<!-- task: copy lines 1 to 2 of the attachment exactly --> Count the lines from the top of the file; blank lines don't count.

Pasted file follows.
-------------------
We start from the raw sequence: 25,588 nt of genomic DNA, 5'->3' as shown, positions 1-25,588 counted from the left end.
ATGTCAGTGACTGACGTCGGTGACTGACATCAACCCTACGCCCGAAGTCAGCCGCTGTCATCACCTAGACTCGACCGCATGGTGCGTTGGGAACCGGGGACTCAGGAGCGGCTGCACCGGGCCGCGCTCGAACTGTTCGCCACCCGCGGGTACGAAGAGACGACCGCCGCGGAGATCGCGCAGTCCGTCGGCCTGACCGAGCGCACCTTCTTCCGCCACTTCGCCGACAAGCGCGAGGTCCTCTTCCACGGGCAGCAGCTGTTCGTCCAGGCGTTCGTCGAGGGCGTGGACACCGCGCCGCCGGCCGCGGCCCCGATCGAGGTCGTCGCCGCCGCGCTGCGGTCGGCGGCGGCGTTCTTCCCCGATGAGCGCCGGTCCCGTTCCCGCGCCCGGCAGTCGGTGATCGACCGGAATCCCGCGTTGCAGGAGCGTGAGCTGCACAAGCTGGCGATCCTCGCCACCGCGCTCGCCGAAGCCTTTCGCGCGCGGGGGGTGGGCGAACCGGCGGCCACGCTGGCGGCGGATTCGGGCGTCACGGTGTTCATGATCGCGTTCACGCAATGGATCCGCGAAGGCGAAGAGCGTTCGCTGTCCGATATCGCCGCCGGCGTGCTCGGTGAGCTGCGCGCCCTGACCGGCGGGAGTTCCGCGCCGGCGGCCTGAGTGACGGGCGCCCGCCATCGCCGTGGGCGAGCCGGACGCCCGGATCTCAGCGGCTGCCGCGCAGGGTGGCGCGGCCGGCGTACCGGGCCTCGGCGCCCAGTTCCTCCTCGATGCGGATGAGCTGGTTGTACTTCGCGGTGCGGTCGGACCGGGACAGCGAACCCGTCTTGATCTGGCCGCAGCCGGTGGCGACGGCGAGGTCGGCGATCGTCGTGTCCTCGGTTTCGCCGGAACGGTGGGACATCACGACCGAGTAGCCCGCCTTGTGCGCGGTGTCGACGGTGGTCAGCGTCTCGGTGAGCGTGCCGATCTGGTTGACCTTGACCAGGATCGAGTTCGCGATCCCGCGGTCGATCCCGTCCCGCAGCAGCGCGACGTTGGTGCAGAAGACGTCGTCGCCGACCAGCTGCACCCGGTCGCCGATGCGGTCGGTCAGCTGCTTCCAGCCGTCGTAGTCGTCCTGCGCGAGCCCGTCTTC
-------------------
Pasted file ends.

We start from the raw sequence: 25,588 nt of genomic DNA, 5'->3' as shown, positions 1-25,588 counted from the left end.
ATGTCAGTGACTGACGTCGGTGACTGACATCAACCCTACGCCCGAAGTCAGCCGCTGTCATCACCTAGACTCGACCGCATGGTGCGTTGGGAACCGGGGACTCAGGAGCGGCTGCACCGGGCCGCGCTCGAACTGTTCGCCACCCGCGGGTACGAAGAGACGACCGCCGCGGAGATCGCGCAGTCCGTCGGCCTGACCGAGCGCACCTTCTTCCGCCACTTCGCCGACAAGCGCGAGGTCCTCTTCCACGGGCAGCAGCTGTTCGTCCAGGCGTTCGTCGAGGGCGTGGACACCGCGCCGCCGGCCGCGGCCCCGATCGAGGTCGTCGCCGCCGCGCTGCGGTCGGCGGCGGCGTTCTTCCCCGATGAGCGCCGGTCCCGTTCCCGCGCCCGGCAGTCGGTGATCGACCGGAATCCCGCGTTGCAGGAGCGTGAGCTGCACAAGCTGGCGATCCTCGCCACCGCGCTCGCCGAAGCCTTTCGCGCGCGGGGGGTGGGCGAACCGGCGGCCACGCTGGCGGCGGATTCGGGCGTCACGGTGTTCATGATCGCGTTCACGCAATGGATCCGCGAAGGCGAAGAGCGTTCGCTGTCCGATATCGCCGCCGGCGTGCTCGGTGAGCTGCGCGCCCTGACCGGCGGGAGTTCCGCGCCGGCGGCCTGAGTGACGGGCGCCCGCCATCGCCGTGGGCGAGCCGGACGCCCGGATCTCAGCGGCTGCCGCGCAGGGTGGCGCGGCCGGCGTACCGGGCCTCGGCGCCCAGTTCCTCCTCGATGCGGATGAGCTGGTTGTACTTCGCGGTGCGGTCGGACCGGGACAGCGAACCCGTCTTGATCTGGCCGCAGCCGGTGGCGACGGCGAGGTCGGCGATCGTCGTGTCCTCGGTTTCGCCGGAACGGTGGGACATCACGACCGAGTAGCCCGCCTTGTGCGCGGTGTCGACGGTGGTCAGCGTCTCGGTGAGCGTGCCGATCTGGTTGACCTTGACCAGGATCGAGTTCGCGATCCCGCGGTCGATCCCGTCCCGCAGCAGCGCGACGTTGGTGCAGAAGACGTCGTCGCCGACCAGCTGCACCCGGTCGCCGATGCGGTCGGTCAGCTGCTTCCAGCCGTCGTAGTCGTCCTGCGCGAGCCCGTCTTC